Notes & Calendar 5/2/17

A week’s worth of developing stories, events, and signs of the times, culled from the desks, inboxes, and wandering eyes of the editors



It is difficult to know exactly how one should feel upon learning that Mayor Emanuel’s third CPS CEO, Barbara Byrd-Bennett, has been sentenced to four and a half years in a prison nicknamed Camp Cupcake, which the government refers to as Federal Prison Camp Alderson. (As many have noted, Martha Stewart served her time there, potentially taking any number of self-improvement sessions offered—from Cosmetology to Brisk Walking to the yoga classes that Stewart reportedly started at the prison camp.) On the one hand, Byrd-Bennett appears to have recognized the error of her ways, somewhat: through sobs, she told federal district judge Edmond Chang that running CPS was much more difficult than she expected, according to DNAinfo, somewhat echoing President Trump on healthcare reform. On the other, her emails about what she planned to do with her kickback money from the $23 million worth of CPS contracts for largely inadequate principal “training” she steered towards her former employer—“tuition to pay and casinos to visit (:”—ring quite loudly when considering the financial hoops the district is jumping through at the moment, self-imposed as many of them may be. If only the person who hired her was as concerned with providing adequate education across the entire city as he is with paying out millions to consultancies and mentorship programs.

A Grocery Store for Woodlawn

On Monday, Mayor Rahm Emanuel announced that a new Jewel-Osco grocery store would come next year to Woodlawn, at 61st and Cottage Grove. This may have been even bigger news than the Obama library for neighborhood residents, who have long hoped for another full-service grocery store in addition to the Aldi at 66th and Cottage Grove. The planned 48,000-square-foot store (with drive-thru pharmacy) is part of the city’s efforts to eradicate food deserts and was possible only after continuous public investment in housing, transportation, infrastructure, and more. “I’ve always said, if we put public investments in, the private sector will see them as a major economic engine for growth,” Rahm told the Sun-Times.

The opening of the store is, by all means, an attempt to revitalize the community. According to DNAinfo, tax incentives such as TIFs were not pursued by DL3, one of the developers of the grocery store, to fund the construction. The long-term impact of this new project, however, especially combined with that of the Obama library, requires more observation and evaluation, since the last thing residents want to see is the gentrification and dislocation that so often follows the launch of a “revitalization plan.”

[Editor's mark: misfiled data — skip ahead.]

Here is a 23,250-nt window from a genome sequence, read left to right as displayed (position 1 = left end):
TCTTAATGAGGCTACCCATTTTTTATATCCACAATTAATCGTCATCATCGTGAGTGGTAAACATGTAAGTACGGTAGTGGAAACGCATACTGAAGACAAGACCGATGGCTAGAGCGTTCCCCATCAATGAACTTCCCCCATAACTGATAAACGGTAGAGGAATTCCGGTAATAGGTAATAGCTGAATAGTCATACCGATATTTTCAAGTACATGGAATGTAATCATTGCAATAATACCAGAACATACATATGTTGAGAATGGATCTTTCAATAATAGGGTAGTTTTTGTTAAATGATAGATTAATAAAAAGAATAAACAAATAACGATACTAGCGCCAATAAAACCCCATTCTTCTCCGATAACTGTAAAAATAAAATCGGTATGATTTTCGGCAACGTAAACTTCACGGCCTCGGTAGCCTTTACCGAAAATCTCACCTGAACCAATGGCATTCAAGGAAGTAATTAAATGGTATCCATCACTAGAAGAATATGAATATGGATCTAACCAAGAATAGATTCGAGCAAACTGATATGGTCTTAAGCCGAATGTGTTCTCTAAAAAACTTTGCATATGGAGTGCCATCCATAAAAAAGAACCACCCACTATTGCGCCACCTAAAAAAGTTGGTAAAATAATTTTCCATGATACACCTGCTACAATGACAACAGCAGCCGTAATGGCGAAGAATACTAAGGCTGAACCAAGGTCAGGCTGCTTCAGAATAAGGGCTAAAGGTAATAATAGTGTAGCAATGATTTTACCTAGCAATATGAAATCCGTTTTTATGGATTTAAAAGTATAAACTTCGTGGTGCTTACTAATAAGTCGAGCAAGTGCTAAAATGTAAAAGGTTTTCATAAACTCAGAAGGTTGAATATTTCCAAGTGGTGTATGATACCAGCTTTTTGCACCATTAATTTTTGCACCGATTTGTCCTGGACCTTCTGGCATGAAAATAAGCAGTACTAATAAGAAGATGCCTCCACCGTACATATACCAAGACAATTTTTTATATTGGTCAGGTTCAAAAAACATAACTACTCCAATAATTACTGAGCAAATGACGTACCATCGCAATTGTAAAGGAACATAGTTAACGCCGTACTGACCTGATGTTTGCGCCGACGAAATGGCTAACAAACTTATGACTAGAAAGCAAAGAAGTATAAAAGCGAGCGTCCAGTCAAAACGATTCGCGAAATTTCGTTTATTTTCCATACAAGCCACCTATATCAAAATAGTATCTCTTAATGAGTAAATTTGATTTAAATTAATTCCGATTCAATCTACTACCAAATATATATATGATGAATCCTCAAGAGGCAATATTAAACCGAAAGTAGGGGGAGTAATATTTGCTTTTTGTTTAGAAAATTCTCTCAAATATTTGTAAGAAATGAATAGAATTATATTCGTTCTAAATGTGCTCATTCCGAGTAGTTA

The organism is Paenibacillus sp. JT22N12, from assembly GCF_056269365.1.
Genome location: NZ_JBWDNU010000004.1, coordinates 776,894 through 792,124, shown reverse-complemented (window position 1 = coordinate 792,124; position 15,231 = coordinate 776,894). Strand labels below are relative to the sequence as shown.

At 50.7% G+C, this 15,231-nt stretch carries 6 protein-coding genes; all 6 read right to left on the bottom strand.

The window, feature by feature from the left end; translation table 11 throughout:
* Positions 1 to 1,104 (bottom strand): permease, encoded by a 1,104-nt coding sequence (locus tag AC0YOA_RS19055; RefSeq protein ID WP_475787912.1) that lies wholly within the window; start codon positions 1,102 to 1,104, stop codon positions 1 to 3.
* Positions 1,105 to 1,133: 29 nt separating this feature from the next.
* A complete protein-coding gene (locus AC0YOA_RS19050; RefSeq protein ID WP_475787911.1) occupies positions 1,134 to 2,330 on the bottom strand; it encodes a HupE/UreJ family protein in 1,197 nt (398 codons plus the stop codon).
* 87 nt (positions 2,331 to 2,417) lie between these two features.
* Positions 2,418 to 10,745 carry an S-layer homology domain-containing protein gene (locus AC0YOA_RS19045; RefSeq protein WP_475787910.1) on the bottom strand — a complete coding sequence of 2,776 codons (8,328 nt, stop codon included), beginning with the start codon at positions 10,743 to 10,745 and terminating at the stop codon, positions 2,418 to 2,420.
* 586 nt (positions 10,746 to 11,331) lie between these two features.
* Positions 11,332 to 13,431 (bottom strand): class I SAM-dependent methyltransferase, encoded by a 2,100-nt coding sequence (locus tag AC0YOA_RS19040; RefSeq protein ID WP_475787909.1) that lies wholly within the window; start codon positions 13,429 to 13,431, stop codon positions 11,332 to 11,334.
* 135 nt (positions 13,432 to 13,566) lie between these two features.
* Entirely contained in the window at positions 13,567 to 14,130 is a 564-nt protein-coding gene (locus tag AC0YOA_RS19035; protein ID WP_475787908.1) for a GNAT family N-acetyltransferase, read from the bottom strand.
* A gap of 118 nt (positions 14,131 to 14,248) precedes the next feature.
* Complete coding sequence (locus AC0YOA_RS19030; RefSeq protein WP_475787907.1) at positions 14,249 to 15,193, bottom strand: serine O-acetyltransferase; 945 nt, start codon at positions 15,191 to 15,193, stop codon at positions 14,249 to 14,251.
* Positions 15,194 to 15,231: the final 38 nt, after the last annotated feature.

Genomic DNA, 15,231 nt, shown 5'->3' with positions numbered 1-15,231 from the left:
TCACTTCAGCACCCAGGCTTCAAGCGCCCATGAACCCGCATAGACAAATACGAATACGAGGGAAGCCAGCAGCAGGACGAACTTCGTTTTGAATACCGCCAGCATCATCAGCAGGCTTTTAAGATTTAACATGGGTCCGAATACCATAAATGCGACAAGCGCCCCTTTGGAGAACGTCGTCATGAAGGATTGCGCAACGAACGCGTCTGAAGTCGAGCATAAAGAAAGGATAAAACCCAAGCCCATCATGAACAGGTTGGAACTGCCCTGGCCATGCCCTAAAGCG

The Oldest Bar in Chicago, Schaller’s Pump, is Now Closed

Schaller’s Pump, the oldest bar in Chicago, closed its doors on Sunday, April 30, 136 years after George Schaller began operating the family-owned bar in Bridgeport in 1881. George worked alongside his son (also named George) serving food and drinks to White Sox fans, politicians, and neighborhood regulars alike; even members of the Daley family frequented the bar. The second George Schaller eventually passed the ownership down to his son, Jack, during the 1960s. Jack ran the bar for decades with the help of his children, including Kim Shinnick. When Jack passed away last May—along with the senior citizen exemptions that gave the bar a tax break—Shinnick and the family continued to run Schaller’s.

Schinnick was reached for comment in the bar’s final days, but declined to give details to the Sun-Times. As the bar closed Saturday night, locals packed in to get their last drinks.

CPS’s Groundhog Day

Mayor Rahm Emanuel has seen his own shadow, and Chicago Public Schools will be getting three weeks of school in June after all. Last Friday, a Cook County judge ruled against the district in a lawsuit against the state, charging Governor Bruce Rauner with discriminatory funding practices against the city’s minority students. Prior to the ruling, Emanuel and CPS CEO Forrest Claypool warned that without a favorable outcome to the lawsuit, public schools in Chicago might have to close two weeks early, on June 1, in order to accommodate a $130 million budget hole, and pay a $719 million bill to the Chicago Teachers’ Pension Fund. But the city reversed course on Friday—school will remain in session until June 20.

Was a shortened school year ever even on the table? According to an analysis by WBEZ, there are several ways CPS can stay open without money from the state—borrowing more money, making a partial or delayed pension payment, or pulling money from the city’s tax increment financing (TIF) districts. But most of these alternatives would put the district deeper in debt or reliant on temporary funding. These are the terrible, actual options facing Chicago students. It’s time for the district to confront them, instead of making empty threats.



Cook County Safety & Justice Community Conversation

Chicago State University (Cordell Reed Building), 9501 S. King Dr. Wednesday, May 3, 6pm–8pm.

Cook County officials will be hosting a conversation to discuss progress on criminal justice reform in the past two years, specifically regarding pretrial release laws. This is the third in a series discussing safety and justice measures in Cook County. There will be an opportunity for questions and feedback. (Mira Chauhan)

Gone Dark: What’s Happening with that Vacant Building

Greater Grand Crossing Branch Library, 1000 E. 73rd St. Wednesday, May 3, 6pm–7:30pm. (773) 329-4111.

Some Chicago neighborhoods have an abundance of abandoned buildings, while others have very few. Learn about the tools and resources available to uncover why that vacant building near you might be abandoned, and how it affects your neighborhood. (Roderick Sawyer)